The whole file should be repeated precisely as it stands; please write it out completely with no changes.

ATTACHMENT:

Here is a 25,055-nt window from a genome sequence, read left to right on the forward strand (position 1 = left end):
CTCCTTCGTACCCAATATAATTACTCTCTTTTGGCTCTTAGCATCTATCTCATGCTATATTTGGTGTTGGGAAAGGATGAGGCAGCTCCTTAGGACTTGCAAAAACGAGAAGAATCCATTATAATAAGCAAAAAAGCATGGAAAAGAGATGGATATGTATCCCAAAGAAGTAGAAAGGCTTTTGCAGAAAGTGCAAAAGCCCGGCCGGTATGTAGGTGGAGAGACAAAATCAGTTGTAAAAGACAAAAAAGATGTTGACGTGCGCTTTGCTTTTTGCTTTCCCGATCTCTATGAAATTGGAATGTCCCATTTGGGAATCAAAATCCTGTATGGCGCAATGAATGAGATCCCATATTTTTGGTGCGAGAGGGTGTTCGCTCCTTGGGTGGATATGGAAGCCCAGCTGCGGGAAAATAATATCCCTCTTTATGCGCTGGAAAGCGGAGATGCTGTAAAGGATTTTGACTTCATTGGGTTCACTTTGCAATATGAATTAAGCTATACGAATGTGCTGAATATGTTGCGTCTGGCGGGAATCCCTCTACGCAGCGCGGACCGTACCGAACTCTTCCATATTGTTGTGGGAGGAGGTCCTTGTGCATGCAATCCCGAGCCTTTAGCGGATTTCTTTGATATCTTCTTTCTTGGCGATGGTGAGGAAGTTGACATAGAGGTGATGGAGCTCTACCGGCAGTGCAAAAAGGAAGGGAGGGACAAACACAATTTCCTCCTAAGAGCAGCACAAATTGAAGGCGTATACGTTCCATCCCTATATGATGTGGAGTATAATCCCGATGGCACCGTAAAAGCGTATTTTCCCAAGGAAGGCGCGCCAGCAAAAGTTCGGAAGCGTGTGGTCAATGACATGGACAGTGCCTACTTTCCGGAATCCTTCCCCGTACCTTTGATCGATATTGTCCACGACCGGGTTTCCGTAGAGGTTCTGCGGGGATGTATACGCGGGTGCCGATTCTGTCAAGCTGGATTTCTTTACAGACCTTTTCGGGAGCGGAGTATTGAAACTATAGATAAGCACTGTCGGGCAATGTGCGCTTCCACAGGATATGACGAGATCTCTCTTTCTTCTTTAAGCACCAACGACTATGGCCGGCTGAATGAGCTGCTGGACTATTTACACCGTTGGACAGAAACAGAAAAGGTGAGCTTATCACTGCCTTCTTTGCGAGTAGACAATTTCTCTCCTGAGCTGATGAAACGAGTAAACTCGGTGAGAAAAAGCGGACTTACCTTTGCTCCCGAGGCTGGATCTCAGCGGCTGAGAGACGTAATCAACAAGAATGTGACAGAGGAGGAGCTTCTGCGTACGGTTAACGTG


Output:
Here is a 25,055-nt window from a genome sequence, read left to right on the forward strand (position 1 = left end):
CTCCTTCGTACCCAATATAATTACTCTCTTTTGGCTCTTAGCATCTATCTCATGCTATATTTGGTGTTGGGAAAGGATGAGGCAGCTCCTTAGGACTTGCAAAAACGAGAAGAATCCATTATAATAAGCAAAAAAGCATGGAAAAGAGATGGATATGTATCCCAAAGAAGTAGAAAGGCTTTTGCAGAAAGTGCAAAAGCCCGGCCGGTATGTAGGTGGAGAGACAAAATCAGTTGTAAAAGACAAAAAAGATGTTGACGTGCGCTTTGCTTTTTGCTTTCCCGATCTCTATGAAATTGGAATGTCCCATTTGGGAATCAAAATCCTGTATGGCGCAATGAATGAGATCCCATATTTTTGGTGCGAGAGGGTGTTCGCTCCTTGGGTGGATATGGAAGCCCAGCTGCGGGAAAATAATATCCCTCTTTATGCGCTGGAAAGCGGAGATGCTGTAAAGGATTTTGACTTCATTGGGTTCACTTTGCAATATGAATTAAGCTATACGAATGTGCTGAATATGTTGCGTCTGGCGGGAATCCCTCTACGCAGCGCGGACCGTACCGAACTCTTCCATATTGTTGTGGGAGGAGGTCCTTGTGCATGCAATCCCGAGCCTTTAGCGGATTTCTTTGATATCTTCTTTCTTGGCGATGGTGAGGAAGTTGACATAGAGGTGATGGAGCTCTACCGGCAGTGCAAAAAGGAAGGGAGGGACAAACACAATTTCCTCCTAAGAGCAGCACAAATTGAAGGCGTATACGTTCCATCCCTATATGATGTGGAGTATAATCCCGATGGCACCGTAAAAGCGTATTTTCCCAAGGAAGGCGCGCCAGCAAAAGTTCGGAAGCGTGTGGTCAATGACATGGACAGTGCCTACTTTCCGGAATCCTTCCCCGTACCTTTGATCGATATTGTCCACGACCGGGTTTCCGTAGAGGTTCTGCGGGGATGTATACGCGGGTGCCGATTCTGTCAAGCTGGATTTCTTTACAGACCTTTTCGGGAGCGGAGTATTGAAACTATAGATAAGCACTGTCGGGCAATGTGCGCTTCCACAGGATATGACGAGATCTCTCTTTCTTCTTTAAGCACCAACGACTATGGCCGGCTGAATGAGCTGCTGGACTATTTACACCGTTGGACAGAAACAGAAAAGGTGAGCTTATCACTGCCTTCTTTGCGAGTAGACAATTTCTCTCCTGAGCTGATGAAACGAGTAAACTCGGTGAGAAAAAGCGGACTTACCTTTGCTCCCGAGGCTGGATCTCAGCGGCTGAGAGACGTAATCAACAAGAATGTGACAGAGGAGGAGCTTCTGCGTACGGTTAACGTG